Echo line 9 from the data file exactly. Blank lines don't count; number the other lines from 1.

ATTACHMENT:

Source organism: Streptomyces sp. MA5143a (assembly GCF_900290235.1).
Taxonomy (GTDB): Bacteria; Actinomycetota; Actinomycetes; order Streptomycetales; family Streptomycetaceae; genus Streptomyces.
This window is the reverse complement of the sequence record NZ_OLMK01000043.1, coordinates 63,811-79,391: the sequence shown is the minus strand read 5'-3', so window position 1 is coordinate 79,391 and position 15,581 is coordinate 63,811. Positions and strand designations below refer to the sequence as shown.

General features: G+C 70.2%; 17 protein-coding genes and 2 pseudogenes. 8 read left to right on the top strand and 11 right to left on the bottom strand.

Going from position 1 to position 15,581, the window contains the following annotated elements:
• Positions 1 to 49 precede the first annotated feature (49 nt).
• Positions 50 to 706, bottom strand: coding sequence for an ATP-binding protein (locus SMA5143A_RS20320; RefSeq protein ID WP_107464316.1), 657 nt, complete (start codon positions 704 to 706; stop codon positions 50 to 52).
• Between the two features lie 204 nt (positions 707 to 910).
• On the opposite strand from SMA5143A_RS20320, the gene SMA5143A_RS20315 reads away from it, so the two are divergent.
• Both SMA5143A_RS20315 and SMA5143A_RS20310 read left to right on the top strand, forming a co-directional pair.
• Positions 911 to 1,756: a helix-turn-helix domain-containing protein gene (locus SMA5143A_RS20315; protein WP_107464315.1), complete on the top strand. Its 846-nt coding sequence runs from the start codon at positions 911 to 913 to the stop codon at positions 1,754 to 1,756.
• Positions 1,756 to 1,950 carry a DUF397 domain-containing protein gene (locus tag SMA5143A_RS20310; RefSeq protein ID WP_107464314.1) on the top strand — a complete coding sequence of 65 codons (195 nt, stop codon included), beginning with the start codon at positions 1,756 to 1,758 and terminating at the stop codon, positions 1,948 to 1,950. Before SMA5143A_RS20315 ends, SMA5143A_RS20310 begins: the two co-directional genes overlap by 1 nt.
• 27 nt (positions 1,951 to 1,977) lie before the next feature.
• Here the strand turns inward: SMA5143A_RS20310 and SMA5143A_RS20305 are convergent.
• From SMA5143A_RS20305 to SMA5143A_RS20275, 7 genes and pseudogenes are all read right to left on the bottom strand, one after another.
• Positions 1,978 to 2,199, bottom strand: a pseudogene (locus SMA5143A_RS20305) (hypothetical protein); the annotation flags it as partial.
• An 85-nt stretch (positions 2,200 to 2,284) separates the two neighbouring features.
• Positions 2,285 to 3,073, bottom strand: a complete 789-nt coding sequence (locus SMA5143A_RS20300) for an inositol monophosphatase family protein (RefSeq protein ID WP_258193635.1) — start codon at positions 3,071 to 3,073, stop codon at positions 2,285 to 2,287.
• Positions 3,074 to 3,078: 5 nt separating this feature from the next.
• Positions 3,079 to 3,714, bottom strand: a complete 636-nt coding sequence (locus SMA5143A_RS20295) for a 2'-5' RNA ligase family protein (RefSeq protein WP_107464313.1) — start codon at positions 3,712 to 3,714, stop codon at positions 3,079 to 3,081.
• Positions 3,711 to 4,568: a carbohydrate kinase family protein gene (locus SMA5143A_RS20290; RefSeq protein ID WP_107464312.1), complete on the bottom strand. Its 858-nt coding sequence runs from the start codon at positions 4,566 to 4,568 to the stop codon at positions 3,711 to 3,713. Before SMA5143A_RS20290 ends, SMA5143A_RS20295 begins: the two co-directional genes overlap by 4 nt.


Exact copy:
• On the opposite strand from SMA5143A_RS20320, the gene SMA5143A_RS20315 reads away from it, so the two are divergent.